Tuesday, August 26, 2014Scientific publications

An anti-perspirant… to smell worse?

© L'Observatoire des Cosmétiques

The study was conducted by researchers at Ghent University, Belgium. It aimed at determining whether using deodorants and antiperspirants could modify the structure, diversity and dynamics of the natural bacterial flora that lives under the armpits. And the conclusions are unexpected: anti-perspirants might actually do worse than better!

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In our society – as reminds this study in its introduction – people are concerned about their personal hygiene and are less tolerant toward bad body odour. The use of underarm cosmetics aims to control sweeting and malodour formation. These products are important for social confidence and improve the quality of life of many people worldwide.

Deodorants are substances applied on the human skin to enhance the pleasantness of the skin odour and counteract the odour caused by bacterial breakdown of skin secretions in the axillae, feet and other areas of the body. Antiperspirants are a subgroup of deodorants that affect odour as well as prevent sweating by blocking the sweat glands.
According to the European legislation, both deodorants and antiperspirants are categorized as cosmetics.

Important bacterial groups colonize the axillary region. Each bacterial species in the community has its own enzymes, converting non-odorous sweat into volatile compounds. Actinobacteria are considered to be responsible for a strong axillary malodour.

A range of antimicrobials are added to deodorants and antiperspirants to decrease the density of the skin bacterial community. Propylene glycol, triclosan, Benzalkonium chloride and aluminium salts are regularly used in deodorants and antiperspirants and possess antimicrobial and antifungal properties. Certain flavouring agents, such as cinnamaldehyde, Eugenol and geraniol possess antimicrobial possess antimicrobial properties.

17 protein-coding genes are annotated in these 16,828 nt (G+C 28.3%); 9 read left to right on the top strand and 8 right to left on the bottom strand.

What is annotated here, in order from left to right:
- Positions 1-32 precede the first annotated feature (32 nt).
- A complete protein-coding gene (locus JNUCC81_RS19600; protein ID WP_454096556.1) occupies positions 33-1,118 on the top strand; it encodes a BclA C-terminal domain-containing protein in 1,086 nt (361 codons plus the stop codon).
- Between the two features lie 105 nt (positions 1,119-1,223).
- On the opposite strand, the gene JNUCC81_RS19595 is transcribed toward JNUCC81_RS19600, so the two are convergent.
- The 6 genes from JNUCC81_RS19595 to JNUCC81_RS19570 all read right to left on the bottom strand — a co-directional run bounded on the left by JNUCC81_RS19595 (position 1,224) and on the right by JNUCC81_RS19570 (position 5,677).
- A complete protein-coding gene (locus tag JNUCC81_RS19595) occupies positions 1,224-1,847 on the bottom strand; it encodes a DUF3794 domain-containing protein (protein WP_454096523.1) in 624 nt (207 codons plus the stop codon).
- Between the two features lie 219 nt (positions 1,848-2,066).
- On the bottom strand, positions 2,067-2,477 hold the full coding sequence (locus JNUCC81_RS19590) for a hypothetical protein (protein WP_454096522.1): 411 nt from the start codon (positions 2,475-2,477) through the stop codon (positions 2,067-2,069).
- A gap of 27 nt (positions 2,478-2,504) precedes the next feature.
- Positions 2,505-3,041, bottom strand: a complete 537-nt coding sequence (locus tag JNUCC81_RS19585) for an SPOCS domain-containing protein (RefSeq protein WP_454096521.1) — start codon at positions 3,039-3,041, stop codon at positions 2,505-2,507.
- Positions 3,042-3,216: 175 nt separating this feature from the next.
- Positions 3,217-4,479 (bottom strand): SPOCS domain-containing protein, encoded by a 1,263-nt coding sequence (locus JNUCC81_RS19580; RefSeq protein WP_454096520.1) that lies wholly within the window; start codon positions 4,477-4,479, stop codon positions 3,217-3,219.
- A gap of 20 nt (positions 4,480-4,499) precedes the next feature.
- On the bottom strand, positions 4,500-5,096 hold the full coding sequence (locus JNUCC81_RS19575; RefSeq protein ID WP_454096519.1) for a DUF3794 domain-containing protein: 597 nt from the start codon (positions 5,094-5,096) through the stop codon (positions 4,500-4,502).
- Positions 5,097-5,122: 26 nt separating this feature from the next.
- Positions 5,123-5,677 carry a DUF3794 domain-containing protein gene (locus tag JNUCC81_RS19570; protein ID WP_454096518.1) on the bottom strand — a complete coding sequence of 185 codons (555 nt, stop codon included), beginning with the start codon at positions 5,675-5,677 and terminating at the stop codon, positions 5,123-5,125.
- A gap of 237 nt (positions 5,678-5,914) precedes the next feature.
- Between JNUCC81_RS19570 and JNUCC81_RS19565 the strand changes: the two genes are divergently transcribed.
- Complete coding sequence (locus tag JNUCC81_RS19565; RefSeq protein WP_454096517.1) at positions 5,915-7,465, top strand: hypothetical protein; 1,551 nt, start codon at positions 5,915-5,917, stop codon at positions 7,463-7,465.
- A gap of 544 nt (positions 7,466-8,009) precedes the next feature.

These ingredients help ton decrease the abundance density of skin microbiota, although complete elimination cannot be obtained.

Some people indicate that the use of deodorants and antiperspirants leads toward a less pleasant axillary odour. Little is known how the use of deodorants and antiperspirants affect the underarm bacterial community. It is unknown whether the ingredients have a broad-spectrum effect, or rather target specific odour-causing microbiota.
The objective of this study was to identify whether deodorant/antiperspirant usage could affect the autochthonous microbial community structure, diversity and dynamics.

The effect of deodorants and antiperspirants on the axillary bacterial community was examined on nine healthy subjects, who were restrained form using deodorant/antiperspirant for 1 month. Denaturing gradient gel electrophoresis was used to investigate the individual microbial dynamics.
The microbial profiles were unique for every person. A stable bacterial community was seen when underarm cosmetics were applied. A distinct community difference was seen when the habits were changed from daily use to no use of deodorant/antiperspirant and vice versa.

The richness was higher when deodorants and antiperspirants were applied. Especially when antiperspirants were applied, the microbiome showed an increase of diversity. Antiperspirant usage led toward an increase of Actinobacteria, which is unfavourable situation with respect to body odour development. These initial results show that axillary cosmetics modify the microbial community and can stimulate odour-producing bacteria.

This study was published in the journal Archives of Dermatological Research .

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